Judge Perry then tells the gallery a true story that happened some time ago. A family of four in the San Fernando Valley were murdered in their home. It was a month-long trial. A lot of time and effort went into (presenting? prosecuting?) the case. During deliberations, a juror went to a library. There was a lot of media attention on the case at that time. Juror went to the library about the case. Don’t know what he read but he violated the court’s order. He compounded the error by bringing into the jury room (the information that he read at the library). A mistrial was declared. There are other similar stories over the years. Another case, with a judge in this building on another floor. An issue in the case was, whether or not you could get fingerprints off of a gun. A juror whipped out his i-Phone and googled it. “What’s the problem with that?” Judge Perry asks the gallery. Because you don’t know if you’re getting good information or not. There’s all kinds of problems with that.”
Judge Perry mentions a third case, in Illinois. A juror was tweeting a “blow by blow” account of the trial that caused a mistrial in that case. “Trust the system,” Judge Perry tells the potential jurors. “This case will take five to six weeks. A long one. But for those that can serve, (we would like you) to fill out a juror questionnaire. There are eight pages of questions and a list of prospective witnesses that you may know. Once you fill that out, you’re done. You come back on Friday, February 3rd, at 8:30 am. for the next stage. Filling out the questionnaire gives the attorneys (the opportunity) to find out (a bit about you) and not have to ask (you) questions in open court.”
Judge Perry informs the jurors that they are under oath on the questionnaire. Don’t hold anything back. Don’t write on the back, since these pages are copied. We’ll give you pens, and please give the pens back. We’re a government operation and not the doctor’s office. (Laughter in the gallery at Judge Perry’s comment.) “Leave now folks, if you can serve. Go to Department 103.
Several jurors get up to go next door. I want to remind everyone that the legislature (rec? record? requires?) that a trial by jury is a cherished constitutional right and jury service is a required obligation to serve when summoned. We need jurors to decide cases. (So) I say to you, (serve). Somebody died in this instance and we need jurors to sort out the evidence.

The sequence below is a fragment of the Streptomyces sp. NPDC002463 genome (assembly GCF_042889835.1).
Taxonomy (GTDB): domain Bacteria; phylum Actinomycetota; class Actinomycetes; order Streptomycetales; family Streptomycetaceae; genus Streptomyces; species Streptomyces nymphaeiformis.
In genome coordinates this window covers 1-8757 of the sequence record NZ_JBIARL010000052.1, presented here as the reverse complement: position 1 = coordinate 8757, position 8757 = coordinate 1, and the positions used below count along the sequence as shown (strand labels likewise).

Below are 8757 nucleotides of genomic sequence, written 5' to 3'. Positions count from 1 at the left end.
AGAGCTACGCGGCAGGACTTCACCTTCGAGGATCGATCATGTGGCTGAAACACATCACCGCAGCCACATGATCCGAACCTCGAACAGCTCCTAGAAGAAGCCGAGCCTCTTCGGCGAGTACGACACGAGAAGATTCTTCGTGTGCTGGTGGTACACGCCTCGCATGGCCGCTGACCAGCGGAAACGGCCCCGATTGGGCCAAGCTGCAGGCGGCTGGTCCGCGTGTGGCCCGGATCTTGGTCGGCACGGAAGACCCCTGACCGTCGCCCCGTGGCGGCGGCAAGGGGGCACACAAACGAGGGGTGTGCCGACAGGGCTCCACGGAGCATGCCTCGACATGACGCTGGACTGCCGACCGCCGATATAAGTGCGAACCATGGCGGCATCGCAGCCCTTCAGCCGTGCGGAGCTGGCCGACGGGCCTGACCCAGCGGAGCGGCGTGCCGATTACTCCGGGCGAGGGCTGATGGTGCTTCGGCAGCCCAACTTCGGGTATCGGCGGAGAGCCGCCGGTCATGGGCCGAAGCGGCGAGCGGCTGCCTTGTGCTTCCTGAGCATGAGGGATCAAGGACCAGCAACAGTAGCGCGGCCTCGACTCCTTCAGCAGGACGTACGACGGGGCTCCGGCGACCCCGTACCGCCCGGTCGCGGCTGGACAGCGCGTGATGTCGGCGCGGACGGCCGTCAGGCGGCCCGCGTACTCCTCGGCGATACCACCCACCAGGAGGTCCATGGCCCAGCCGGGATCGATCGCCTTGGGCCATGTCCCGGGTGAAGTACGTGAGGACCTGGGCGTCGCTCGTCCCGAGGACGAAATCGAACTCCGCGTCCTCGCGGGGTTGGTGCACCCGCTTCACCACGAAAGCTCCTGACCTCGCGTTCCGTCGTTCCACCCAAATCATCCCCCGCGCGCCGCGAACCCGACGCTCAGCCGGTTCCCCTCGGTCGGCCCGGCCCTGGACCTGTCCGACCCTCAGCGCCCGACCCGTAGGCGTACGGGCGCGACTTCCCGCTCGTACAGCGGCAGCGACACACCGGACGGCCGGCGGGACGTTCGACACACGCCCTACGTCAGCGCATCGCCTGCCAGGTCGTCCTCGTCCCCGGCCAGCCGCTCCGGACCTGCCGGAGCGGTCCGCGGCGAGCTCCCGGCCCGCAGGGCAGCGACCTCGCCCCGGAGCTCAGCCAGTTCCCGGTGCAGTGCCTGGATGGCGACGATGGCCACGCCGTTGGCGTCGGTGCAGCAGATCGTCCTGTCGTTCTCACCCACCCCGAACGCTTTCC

It is a repeat of the rest of what I observed during the morning session. People were giving their excuses as to why serving on this jury would be a hardship. Just like in the morning, most of the excuses were for financial hardship. The employer only pays for ten days or less of jury service or didn’t pay for jury service at all.
The “don’t know English” excuses were comical. Judge Perry would then ask, “How long have you lived in the US?” (20 years) “Have you worked in the US?” (yes, at Sears) “Did you speak English on the job?” (most of time, Spanish)
One juror’s eight year old daughter has epilepsy, with seizures every few weeks. One man had just enlisted in the National Guard and basic Several were leaving on vacations where their flights and hotels were already booked or paid for. Others were self employed, full or part-time students and others have medical issues.
I start to get sleepy, closing my eyes and blame the cafeteria food. I make a mental note to ensure I have a Mr. Sprocket cooked meal for lunch tomorrow. The last juror in the back row gives Judge Perry this speech about how she’s been wanting to serve, and Judge Perry responds, “But the message comes with a ‘but’”. I have had jurors take their vacations to serve.”
Lazarus and Mr. Later whisper. When Judge Perry retakes the bench all the jurors are excused except one. Overland gets up to speak to Detective Jamarillo.
Presby has an issue they wish to bring to the courts attention. It’s about their powerpoint they will use in their opening statement. They know Judge Perry wants to see it before trial. At this point, it’s a “work in progress.” It has to be shown to other side before trial. The sooner the people can get it to the defense, the better. Overland won’t use a powerpoint but will use exhibits. The people state they will have their’s ready by Thursday. Judge Perry asks both sides to “talk to each other” on this issue. “You don’t want to have to do this on Thursday, where you would want to be going over the juror questionnaires.”
Overland asks when they will be able to get copies of the questionnaires. The courtroom will stay open until the building closes so they can pick up the completed questionnaires. 10 am start time tomorrow. And that’s it. I make my way back to my car and almost get all the way home when my car breaks down. I’m able to get it off the freeway and within a 1/2 mile from home. From everything I tell Mr. Sprocket, over the phone he diagnoses it as a failed fuel pump. Now you know what he will be working on fixing the next few days.